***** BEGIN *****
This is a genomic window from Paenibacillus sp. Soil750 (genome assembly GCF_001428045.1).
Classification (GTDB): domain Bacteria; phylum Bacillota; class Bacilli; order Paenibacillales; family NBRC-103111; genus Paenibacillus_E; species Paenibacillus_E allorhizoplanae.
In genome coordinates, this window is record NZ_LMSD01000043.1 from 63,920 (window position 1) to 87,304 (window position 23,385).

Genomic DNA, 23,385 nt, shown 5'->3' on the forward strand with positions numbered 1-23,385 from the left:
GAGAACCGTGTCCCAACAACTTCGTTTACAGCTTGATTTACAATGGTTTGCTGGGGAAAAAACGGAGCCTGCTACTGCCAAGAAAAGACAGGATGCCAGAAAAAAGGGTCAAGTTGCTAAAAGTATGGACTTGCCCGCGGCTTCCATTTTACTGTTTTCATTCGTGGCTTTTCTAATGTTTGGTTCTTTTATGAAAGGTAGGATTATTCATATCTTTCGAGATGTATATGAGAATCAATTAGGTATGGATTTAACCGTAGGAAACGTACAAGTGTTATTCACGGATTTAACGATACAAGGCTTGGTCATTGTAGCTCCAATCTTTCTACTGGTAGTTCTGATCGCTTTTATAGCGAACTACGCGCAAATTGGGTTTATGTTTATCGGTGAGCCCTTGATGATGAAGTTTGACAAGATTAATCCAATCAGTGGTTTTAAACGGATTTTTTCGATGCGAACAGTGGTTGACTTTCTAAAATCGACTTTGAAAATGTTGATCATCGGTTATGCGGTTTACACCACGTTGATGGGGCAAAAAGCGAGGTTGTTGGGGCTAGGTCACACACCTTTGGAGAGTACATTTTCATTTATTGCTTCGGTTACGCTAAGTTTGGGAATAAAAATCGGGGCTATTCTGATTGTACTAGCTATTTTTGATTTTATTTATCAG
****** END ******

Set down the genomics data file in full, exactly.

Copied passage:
This is a genomic window from Paenibacillus sp. Soil750 (genome assembly GCF_001428045.1).
Classification (GTDB): domain Bacteria; phylum Bacillota; class Bacilli; order Paenibacillales; family NBRC-103111; genus Paenibacillus_E; species Paenibacillus_E allorhizoplanae.
In genome coordinates, this window is record NZ_LMSD01000043.1 from 63,920 (window position 1) to 87,304 (window position 23,385).

Genomic DNA, 23,385 nt, shown 5'->3' on the forward strand with positions numbered 1-23,385 from the left:
GAGAACCGTGTCCCAACAACTTCGTTTACAGCTTGATTTACAATGGTTTGCTGGGGAAAAAACGGAGCCTGCTACTGCCAAGAAAAGACAGGATGCCAGAAAAAAGGGTCAAGTTGCTAAAAGTATGGACTTGCCCGCGGCTTCCATTTTACTGTTTTCATTCGTGGCTTTTCTAATGTTTGGTTCTTTTATGAAAGGTAGGATTATTCATATCTTTCGAGATGTATATGAGAATCAATTAGGTATGGATTTAACCGTAGGAAACGTACAAGTGTTATTCACGGATTTAACGATACAAGGCTTGGTCATTGTAGCTCCAATCTTTCTACTGGTAGTTCTGATCGCTTTTATAGCGAACTACGCGCAAATTGGGTTTATGTTTATCGGTGAGCCCTTGATGATGAAGTTTGACAAGATTAATCCAATCAGTGGTTTTAAACGGATTTTTTCGATGCGAACAGTGGTTGACTTTCTAAAATCGACTTTGAAAATGTTGATCATCGGTTATGCGGTTTACACCACGTTGATGGGGCAAAAAGCGAGGTTGTTGGGGCTAGGTCACACACCTTTGGAGAGTACATTTTCATTTATTGCTTCGGTTACGCTAAGTTTGGGAATAAAAATCGGGGCTATTCTGATTGTACTAGCTATTTTTGATTTTATTTATCAG